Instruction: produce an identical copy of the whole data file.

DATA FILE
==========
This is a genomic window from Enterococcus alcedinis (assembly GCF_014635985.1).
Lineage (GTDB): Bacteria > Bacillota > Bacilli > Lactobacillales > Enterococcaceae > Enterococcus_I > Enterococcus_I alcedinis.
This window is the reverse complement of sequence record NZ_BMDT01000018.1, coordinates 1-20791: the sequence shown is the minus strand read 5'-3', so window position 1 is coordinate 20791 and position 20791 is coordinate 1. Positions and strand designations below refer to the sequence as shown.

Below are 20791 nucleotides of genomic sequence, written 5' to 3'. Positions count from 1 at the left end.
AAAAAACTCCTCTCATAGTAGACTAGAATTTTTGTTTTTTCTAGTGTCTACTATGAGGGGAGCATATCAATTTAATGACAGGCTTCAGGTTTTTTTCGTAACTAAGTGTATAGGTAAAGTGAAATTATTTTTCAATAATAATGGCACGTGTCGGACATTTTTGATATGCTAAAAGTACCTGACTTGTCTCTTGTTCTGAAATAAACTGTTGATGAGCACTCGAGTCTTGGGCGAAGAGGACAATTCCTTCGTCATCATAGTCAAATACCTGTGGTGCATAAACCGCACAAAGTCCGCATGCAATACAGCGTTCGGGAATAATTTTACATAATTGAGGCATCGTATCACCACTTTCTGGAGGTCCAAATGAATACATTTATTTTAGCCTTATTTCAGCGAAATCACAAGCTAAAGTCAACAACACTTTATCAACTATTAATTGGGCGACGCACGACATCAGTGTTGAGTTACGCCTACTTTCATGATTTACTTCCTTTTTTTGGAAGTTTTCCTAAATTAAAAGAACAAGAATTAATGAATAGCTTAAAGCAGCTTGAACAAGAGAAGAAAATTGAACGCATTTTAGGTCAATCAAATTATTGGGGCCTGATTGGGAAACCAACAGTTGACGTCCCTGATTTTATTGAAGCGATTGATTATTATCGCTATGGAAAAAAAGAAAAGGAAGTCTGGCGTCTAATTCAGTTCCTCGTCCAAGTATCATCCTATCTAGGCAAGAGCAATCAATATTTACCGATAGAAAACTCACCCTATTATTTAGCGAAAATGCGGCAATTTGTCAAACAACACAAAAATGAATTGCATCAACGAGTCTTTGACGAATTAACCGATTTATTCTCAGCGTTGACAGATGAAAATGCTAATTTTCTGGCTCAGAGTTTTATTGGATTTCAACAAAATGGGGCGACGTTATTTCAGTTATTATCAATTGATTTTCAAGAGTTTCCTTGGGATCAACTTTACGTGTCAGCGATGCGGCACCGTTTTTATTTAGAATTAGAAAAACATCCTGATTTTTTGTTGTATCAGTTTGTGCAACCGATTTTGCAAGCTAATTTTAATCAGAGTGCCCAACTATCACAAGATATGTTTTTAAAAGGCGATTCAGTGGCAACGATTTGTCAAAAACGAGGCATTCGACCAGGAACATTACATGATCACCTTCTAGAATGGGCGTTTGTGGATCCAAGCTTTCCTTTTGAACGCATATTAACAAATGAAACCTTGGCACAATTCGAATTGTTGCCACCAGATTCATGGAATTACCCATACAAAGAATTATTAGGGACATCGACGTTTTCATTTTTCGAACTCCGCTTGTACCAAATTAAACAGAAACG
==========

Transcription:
This is a genomic window from Enterococcus alcedinis (assembly GCF_014635985.1).
Lineage (GTDB): Bacteria > Bacillota > Bacilli > Lactobacillales > Enterococcaceae > Enterococcus_I > Enterococcus_I alcedinis.
This window is the reverse complement of sequence record NZ_BMDT01000018.1, coordinates 1-20791: the sequence shown is the minus strand read 5'-3', so window position 1 is coordinate 20791 and position 20791 is coordinate 1. Positions and strand designations below refer to the sequence as shown.

Below are 20791 nucleotides of genomic sequence, written 5' to 3'. Positions count from 1 at the left end.
AAAAAACTCCTCTCATAGTAGACTAGAATTTTTGTTTTTTCTAGTGTCTACTATGAGGGGAGCATATCAATTTAATGACAGGCTTCAGGTTTTTTTCGTAACTAAGTGTATAGGTAAAGTGAAATTATTTTTCAATAATAATGGCACGTGTCGGACATTTTTGATATGCTAAAAGTACCTGACTTGTCTCTTGTTCTGAAATAAACTGTTGATGAGCACTCGAGTCTTGGGCGAAGAGGACAATTCCTTCGTCATCATAGTCAAATACCTGTGGTGCATAAACCGCACAAAGTCCGCATGCAATACAGCGTTCGGGAATAATTTTACATAATTGAGGCATCGTATCACCACTTTCTGGAGGTCCAAATGAATACATTTATTTTAGCCTTATTTCAGCGAAATCACAAGCTAAAGTCAACAACACTTTATCAACTATTAATTGGGCGACGCACGACATCAGTGTTGAGTTACGCCTACTTTCATGATTTACTTCCTTTTTTTGGAAGTTTTCCTAAATTAAAAGAACAAGAATTAATGAATAGCTTAAAGCAGCTTGAACAAGAGAAGAAAATTGAACGCATTTTAGGTCAATCAAATTATTGGGGCCTGATTGGGAAACCAACAGTTGACGTCCCTGATTTTATTGAAGCGATTGATTATTATCGCTATGGAAAAAAAGAAAAGGAAGTCTGGCGTCTAATTCAGTTCCTCGTCCAAGTATCATCCTATCTAGGCAAGAGCAATCAATATTTACCGATAGAAAACTCACCCTATTATTTAGCGAAAATGCGGCAATTTGTCAAACAACACAAAAATGAATTGCATCAACGAGTCTTTGACGAATTAACCGATTTATTCTCAGCGTTGACAGATGAAAATGCTAATTTTCTGGCTCAGAGTTTTATTGGATTTCAACAAAATGGGGCGACGTTATTTCAGTTATTATCAATTGATTTTCAAGAGTTTCCTTGGGATCAACTTTACGTGTCAGCGATGCGGCACCGTTTTTATTTAGAATTAGAAAAACATCCTGATTTTTTGTTGTATCAGTTTGTGCAACCGATTTTGCAAGCTAATTTTAATCAGAGTGCCCAACTATCACAAGATATGTTTTTAAAAGGCGATTCAGTGGCAACGATTTGTCAAAAACGAGGCATTCGACCAGGAACATTACATGATCACCTTCTAGAATGGGCGTTTGTGGATCCAAGCTTTCCTTTTGAACGCATATTAACAAATGAAACCTTGGCACAATTCGAATTGTTGCCACCAGATTCATGGAATTACCCATACAAAGAATTATTAGGGACATCGACGTTTTCATTTTTCGAACTCCGCTTGTACCAAATTAAACAGAAACG